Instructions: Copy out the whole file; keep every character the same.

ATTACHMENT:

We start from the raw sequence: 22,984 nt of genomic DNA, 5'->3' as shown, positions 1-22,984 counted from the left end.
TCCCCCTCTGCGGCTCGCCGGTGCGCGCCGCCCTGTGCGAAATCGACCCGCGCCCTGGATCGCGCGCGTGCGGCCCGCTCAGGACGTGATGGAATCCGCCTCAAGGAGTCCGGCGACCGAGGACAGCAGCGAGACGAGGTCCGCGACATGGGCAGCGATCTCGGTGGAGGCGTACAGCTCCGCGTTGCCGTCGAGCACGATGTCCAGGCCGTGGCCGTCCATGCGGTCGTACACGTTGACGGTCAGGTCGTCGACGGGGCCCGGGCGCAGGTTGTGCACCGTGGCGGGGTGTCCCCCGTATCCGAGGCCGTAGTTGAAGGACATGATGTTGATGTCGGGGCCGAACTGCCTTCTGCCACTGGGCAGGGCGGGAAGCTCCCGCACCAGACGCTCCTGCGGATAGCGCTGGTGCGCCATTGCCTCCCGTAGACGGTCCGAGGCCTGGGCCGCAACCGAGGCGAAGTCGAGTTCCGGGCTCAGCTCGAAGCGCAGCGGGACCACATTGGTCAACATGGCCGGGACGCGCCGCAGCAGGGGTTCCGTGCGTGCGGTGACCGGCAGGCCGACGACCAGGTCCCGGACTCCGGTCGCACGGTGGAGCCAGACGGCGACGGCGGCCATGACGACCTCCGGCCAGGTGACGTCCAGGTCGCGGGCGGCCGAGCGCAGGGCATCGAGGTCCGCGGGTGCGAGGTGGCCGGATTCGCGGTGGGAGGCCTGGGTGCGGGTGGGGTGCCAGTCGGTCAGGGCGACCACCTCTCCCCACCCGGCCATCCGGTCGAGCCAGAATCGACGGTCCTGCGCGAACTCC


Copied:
We start from the raw sequence: 22,984 nt of genomic DNA, 5'->3' as shown, positions 1-22,984 counted from the left end.
TCCCCCTCTGCGGCTCGCCGGTGCGCGCCGCCCTGTGCGAAATCGACCCGCGCCCTGGATCGCGCGCGTGCGGCCCGCTCAGGACGTGATGGAATCCGCCTCAAGGAGTCCGGCGACCGAGGACAGCAGCGAGACGAGGTCCGCGACATGGGCAGCGATCTCGGTGGAGGCGTACAGCTCCGCGTTGCCGTCGAGCACGATGTCCAGGCCGTGGCCGTCCATGCGGTCGTACACGTTGACGGTCAGGTCGTCGACGGGGCCCGGGCGCAGGTTGTGCACCGTGGCGGGGTGTCCCCCGTATCCGAGGCCGTAGTTGAAGGACATGATGTTGATGTCGGGGCCGAACTGCCTTCTGCCACTGGGCAGGGCGGGAAGCTCCCGCACCAGACGCTCCTGCGGATAGCGCTGGTGCGCCATTGCCTCCCGTAGACGGTCCGAGGCCTGGGCCGCAACCGAGGCGAAGTCGAGTTCCGGGCTCAGCTCGAAGCGCAGCGGGACCACATTGGTCAACATGGCCGGGACGCGCCGCAGCAGGGGTTCCGTGCGTGCGGTGACCGGCAGGCCGACGACCAGGTCCCGGACTCCGGTCGCACGGTGGAGCCAGACGGCGACGGCGGCCATGACGACCTCCGGCCAGGTGACGTCCAGGTCGCGGGCGGCCGAGCGCAGGGCATCGAGGTCCGCGGGTGCGAGGTGGCCGGATTCGCGGTGGGAGGCCTGGGTGCGGGTGGGGTGCCAGTCGGTCAGGGCGACCACCTCTCCCCACCCGGCCATCCGGTCGAGCCAGAATCGACGGTCCTGCGCGAACTCC